This is an excerpt of one of several emails referencing the St. Tammany fracking controversy publicized by the Concerned Citizens of St. Tammany as a result of records requests for official Parish correspondence. The State responded by releasing over 8,000 emails to CCST. Find out more about CCST at

Many remember the popular Looney Toons character, Michigan J. Frog. Michigan breaks out in song and dance for only one man, who, driven by money, tries desperately to get the frog before the public, to no avail.

Meet Tammany J. Frog, Michigan’s Southern cousin. Tammany differs from his Northeast counterpart with his mustache and yat dialect, offering gifts of money. For a while, Tammany J. Frog sang and danced for the parish officials only. Now the public is beginning to see the song and dance, and something seems slightly out of tune.

St. Tammany Director Economic Development Don Shea, when asked by Parish Councilman Jacob Groby at the February 2014 Parish Council Meeting if there were any pending business proposals with regard to the Economic Development Districts, responded, “No sir, we’re quite ahead of the development curve.” (Watch the video at While public discussion of the leaked emails exists, one noticeable discrepancy is unaddressed by the media. The tone and dates of the emails (the emails discussed in this article took place in April and May 2014 – see suggest a relationship that extends well beyond February 2014.

In a separate April 2014 email between Shea and Parish President Pat Brister, Shea writes that a resolution to ban fracking would hamper their efforts to grow the tax base, “give a very harmful signal to Helis of course,” and disappoint the “already substantial” oil & gas employment sector in STP. Efficiency and industriousness of our parish officials aside, it is difficult to imagine that the Parish Council or the public is expected to believe that Shea was not aware of a hydraulic fracturing project of the magnitude proposed by Helis Oil & Gas in February, a short time before the emails were written.

While the development districts were promoted to the Council as a tool to aid accountability and transparency, the released emails convey a certain degree of contempt for the public and illustrate a need for greater public oversight of Parish activity. After speaking with Mr. Shea on the phone, this writer was referred to Ronnie Simpson, Parish Director of Public Information and Intergovernmental Relations, who was not available for comment.

Timothy Gates may be reached at 985-288-9609 or by email at

Referenced emails can be viewed here: Email #1  &  Email #2

For more information, visit

Healthy Living Local Events Local News

DNR Public Hearing November 12th at Lakeshore High to Discuss Fracking Permit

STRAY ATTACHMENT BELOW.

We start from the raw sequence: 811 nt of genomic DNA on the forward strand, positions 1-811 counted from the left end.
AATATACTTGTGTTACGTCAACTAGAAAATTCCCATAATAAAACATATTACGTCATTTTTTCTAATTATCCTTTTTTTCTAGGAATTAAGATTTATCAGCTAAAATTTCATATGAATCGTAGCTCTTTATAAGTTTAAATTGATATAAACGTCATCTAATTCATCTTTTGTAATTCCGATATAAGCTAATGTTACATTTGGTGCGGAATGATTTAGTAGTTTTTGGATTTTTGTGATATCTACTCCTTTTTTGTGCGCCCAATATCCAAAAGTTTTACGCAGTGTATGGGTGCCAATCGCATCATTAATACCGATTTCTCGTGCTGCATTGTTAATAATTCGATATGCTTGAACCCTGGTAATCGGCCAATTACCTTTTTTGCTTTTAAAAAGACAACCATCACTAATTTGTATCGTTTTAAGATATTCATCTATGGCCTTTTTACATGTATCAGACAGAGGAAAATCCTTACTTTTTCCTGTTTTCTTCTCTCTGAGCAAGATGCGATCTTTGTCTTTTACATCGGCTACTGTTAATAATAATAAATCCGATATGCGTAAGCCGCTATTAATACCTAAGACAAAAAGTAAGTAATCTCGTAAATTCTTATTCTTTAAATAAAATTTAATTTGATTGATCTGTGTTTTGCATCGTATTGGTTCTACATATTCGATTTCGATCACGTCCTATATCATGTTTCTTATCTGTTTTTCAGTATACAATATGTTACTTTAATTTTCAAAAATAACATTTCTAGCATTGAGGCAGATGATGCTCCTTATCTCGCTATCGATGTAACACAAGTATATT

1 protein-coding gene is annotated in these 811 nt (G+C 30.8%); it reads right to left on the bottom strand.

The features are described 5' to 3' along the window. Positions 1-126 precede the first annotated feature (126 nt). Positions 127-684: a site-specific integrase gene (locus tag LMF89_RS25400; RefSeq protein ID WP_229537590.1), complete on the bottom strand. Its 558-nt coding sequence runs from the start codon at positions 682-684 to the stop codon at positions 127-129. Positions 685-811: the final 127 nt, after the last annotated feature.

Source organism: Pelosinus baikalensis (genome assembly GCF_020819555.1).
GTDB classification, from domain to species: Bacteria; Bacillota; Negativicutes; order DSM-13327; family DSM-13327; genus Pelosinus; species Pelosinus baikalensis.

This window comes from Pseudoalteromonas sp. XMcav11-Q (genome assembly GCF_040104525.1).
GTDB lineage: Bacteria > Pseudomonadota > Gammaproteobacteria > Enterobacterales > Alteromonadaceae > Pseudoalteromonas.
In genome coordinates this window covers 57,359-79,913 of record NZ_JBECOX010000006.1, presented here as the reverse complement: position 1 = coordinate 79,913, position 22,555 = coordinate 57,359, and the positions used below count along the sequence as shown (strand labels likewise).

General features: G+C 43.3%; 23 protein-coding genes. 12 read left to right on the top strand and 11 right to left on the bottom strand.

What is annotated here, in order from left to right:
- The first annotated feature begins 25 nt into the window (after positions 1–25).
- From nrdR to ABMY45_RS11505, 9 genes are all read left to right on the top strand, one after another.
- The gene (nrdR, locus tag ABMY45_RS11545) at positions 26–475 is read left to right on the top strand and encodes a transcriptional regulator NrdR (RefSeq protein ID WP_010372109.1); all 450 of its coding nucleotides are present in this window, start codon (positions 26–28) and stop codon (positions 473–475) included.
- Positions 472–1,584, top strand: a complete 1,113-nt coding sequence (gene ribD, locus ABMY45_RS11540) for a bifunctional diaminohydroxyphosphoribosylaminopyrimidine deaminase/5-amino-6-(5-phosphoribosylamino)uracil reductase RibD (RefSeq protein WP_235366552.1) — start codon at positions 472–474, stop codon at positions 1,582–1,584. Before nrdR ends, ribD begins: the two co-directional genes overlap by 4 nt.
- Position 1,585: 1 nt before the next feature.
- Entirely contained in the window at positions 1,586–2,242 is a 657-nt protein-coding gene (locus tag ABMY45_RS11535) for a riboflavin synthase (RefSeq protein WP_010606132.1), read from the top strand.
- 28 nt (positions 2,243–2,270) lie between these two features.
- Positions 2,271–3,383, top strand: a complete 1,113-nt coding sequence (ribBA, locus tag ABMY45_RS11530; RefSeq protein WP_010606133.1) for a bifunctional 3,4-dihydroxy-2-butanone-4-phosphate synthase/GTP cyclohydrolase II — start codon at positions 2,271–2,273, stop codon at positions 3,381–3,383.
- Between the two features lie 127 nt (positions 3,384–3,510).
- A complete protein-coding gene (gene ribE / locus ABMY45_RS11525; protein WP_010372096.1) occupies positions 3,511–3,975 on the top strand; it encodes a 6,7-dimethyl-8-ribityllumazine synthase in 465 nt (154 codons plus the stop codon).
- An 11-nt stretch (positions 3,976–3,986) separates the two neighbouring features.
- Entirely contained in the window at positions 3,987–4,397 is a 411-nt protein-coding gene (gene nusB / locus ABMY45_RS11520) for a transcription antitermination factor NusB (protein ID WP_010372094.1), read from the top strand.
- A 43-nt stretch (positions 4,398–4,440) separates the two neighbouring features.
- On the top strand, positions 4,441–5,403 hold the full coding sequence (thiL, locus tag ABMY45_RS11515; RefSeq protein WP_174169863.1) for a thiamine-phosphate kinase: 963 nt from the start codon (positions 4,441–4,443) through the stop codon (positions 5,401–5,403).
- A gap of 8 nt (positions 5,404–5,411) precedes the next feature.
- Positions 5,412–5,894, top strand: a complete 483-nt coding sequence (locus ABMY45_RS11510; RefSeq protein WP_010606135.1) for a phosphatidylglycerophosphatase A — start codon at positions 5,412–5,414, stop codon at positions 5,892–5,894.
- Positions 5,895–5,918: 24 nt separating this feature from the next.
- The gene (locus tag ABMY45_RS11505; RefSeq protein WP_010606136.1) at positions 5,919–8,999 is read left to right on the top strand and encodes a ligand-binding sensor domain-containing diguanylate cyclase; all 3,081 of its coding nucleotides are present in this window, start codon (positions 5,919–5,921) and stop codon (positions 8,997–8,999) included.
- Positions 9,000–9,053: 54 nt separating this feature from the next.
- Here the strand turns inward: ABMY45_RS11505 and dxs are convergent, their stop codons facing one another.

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Concerned Citizens of St. Tammany Parish CCSTPConcerned Citizens of St. Tammany (CCST) and the Town of Abita Springs announce that the Louisiana Department of Natural Resources (LDNR) will be holding a public hearing for the citizens of St. Tammany this November 12th, 5:00pm at Lakeshore High School off of HWY 1088 in Mandeville. The hearing will be regarding the Helis Oil & Gas application for a drilling permit 1 1/2 miles from Lakeshore High School involving the controversial hydro-fracturing or “fracking” method.

The request for a public hearing was made by attorneys representing CCST and the Town of Abita Springs. The meeting will be an opportunity for citizens to address their comments or concerns, and to hear comments from the community. A written public comment period through the LDNR will commence after the hearing. For more information, visit or

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CCST Announces LDNR Public Hearing on Fracking Permits Nov. 12th

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DNR Public Hearing On Fracking PermitsConcerned Citizens of St. Tammany (CCST) and the Town of Abita Springs announce that the Louisiana Department of Natural Resources (LDNR) will be holding a public hearing for the citizens of St. Tammany this November 12th, 5:00pm at Lakeshore High School off of HWY 1088 in Mandeville. The hearing will be  regarding the Helis Oil & Gas application for a drilling permit 1 1/2 miles from Lakeshore High School involving the controversial hydro-fracturing or “fracking” method.
The request for a public hearing was made by attorneys representing CCST and the Town of Abita Springs.  The meeting will be an opportunity for citizens to address their comments or concerns, and to hear comments from the community. A written public comment period through the LDNR will commence after the hearing.